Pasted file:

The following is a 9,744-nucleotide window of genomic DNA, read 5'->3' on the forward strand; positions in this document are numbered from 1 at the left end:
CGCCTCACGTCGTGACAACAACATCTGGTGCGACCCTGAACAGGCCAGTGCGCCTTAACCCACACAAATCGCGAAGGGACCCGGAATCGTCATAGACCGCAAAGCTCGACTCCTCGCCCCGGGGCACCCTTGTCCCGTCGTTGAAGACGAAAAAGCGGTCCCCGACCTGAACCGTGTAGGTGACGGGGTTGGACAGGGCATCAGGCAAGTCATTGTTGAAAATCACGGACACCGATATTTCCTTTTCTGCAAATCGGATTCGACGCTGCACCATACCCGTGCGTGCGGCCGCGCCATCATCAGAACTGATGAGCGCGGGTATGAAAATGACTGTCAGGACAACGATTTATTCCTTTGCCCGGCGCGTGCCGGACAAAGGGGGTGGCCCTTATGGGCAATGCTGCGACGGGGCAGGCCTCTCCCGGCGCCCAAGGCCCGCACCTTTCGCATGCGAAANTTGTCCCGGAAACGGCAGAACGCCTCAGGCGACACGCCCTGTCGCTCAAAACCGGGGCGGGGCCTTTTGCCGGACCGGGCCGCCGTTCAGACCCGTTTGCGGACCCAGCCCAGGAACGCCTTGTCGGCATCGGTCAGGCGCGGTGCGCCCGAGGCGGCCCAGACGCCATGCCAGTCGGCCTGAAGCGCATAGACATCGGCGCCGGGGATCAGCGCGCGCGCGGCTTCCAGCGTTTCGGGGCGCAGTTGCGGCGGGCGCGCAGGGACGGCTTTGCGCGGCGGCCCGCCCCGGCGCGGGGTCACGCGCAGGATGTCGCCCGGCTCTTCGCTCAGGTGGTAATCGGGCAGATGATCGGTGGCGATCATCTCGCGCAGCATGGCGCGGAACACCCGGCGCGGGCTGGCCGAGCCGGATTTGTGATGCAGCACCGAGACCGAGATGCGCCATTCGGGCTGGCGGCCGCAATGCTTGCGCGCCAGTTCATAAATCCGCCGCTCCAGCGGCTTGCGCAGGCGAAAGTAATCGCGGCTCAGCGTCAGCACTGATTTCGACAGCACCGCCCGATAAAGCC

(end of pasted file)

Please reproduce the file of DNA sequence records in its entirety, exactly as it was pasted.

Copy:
The following is a 9,744-nucleotide window of genomic DNA, read 5'->3' on the forward strand; positions in this document are numbered from 1 at the left end:
CGCCTCACGTCGTGACAACAACATCTGGTGCGACCCTGAACAGGCCAGTGCGCCTTAACCCACACAAATCGCGAAGGGACCCGGAATCGTCATAGACCGCAAAGCTCGACTCCTCGCCCCGGGGCACCCTTGTCCCGTCGTTGAAGACGAAAAAGCGGTCCCCGACCTGAACCGTGTAGGTGACGGGGTTGGACAGGGCATCAGGCAAGTCATTGTTGAAAATCACGGACACCGATATTTCCTTTTCTGCAAATCGGATTCGACGCTGCACCATACCCGTGCGTGCGGCCGCGCCATCATCAGAACTGATGAGCGCGGGTATGAAAATGACTGTCAGGACAACGATTTATTCCTTTGCCCGGCGCGTGCCGGACAAAGGGGGTGGCCCTTATGGGCAATGCTGCGACGGGGCAGGCCTCTCCCGGCGCCCAAGGCCCGCACCTTTCGCATGCGAAANTTGTCCCGGAAACGGCAGAACGCCTCAGGCGACACGCCCTGTCGCTCAAAACCGGGGCGGGGCCTTTTGCCGGACCGGGCCGCCGTTCAGACCCGTTTGCGGACCCAGCCCAGGAACGCCTTGTCGGCATCGGTCAGGCGCGGTGCGCCCGAGGCGGCCCAGACGCCATGCCAGTCGGCCTGAAGCGCATAGACATCGGCGCCGGGGATCAGCGCGCGCGCGGCTTCCAGCGTTTCGGGGCGCAGTTGCGGCGGGCGCGCAGGGACGGCTTTGCGCGGCGGCCCGCCCCGGCGCGGGGTCACGCGCAGGATGTCGCCCGGCTCTTCGCTCAGGTGGTAATCGGGCAGATGATCGGTGGCGATCATCTCGCGCAGCATGGCGCGGAACACCCGGCGCGGGCTGGCCGAGCCGGATTTGTGATGCAGCACCGAGACCGAGATGCGCCATTCGGGCTGGCGGCCGCAATGCTTGCGCGCCAGTTCATAAATCCGCCGCTCCAGCGGCTTGCGCAGGCGAAAGTAATCGCGGCTCAGCGTCAGCACTGATTTCGACAGCACCGCCCGATAAAGCC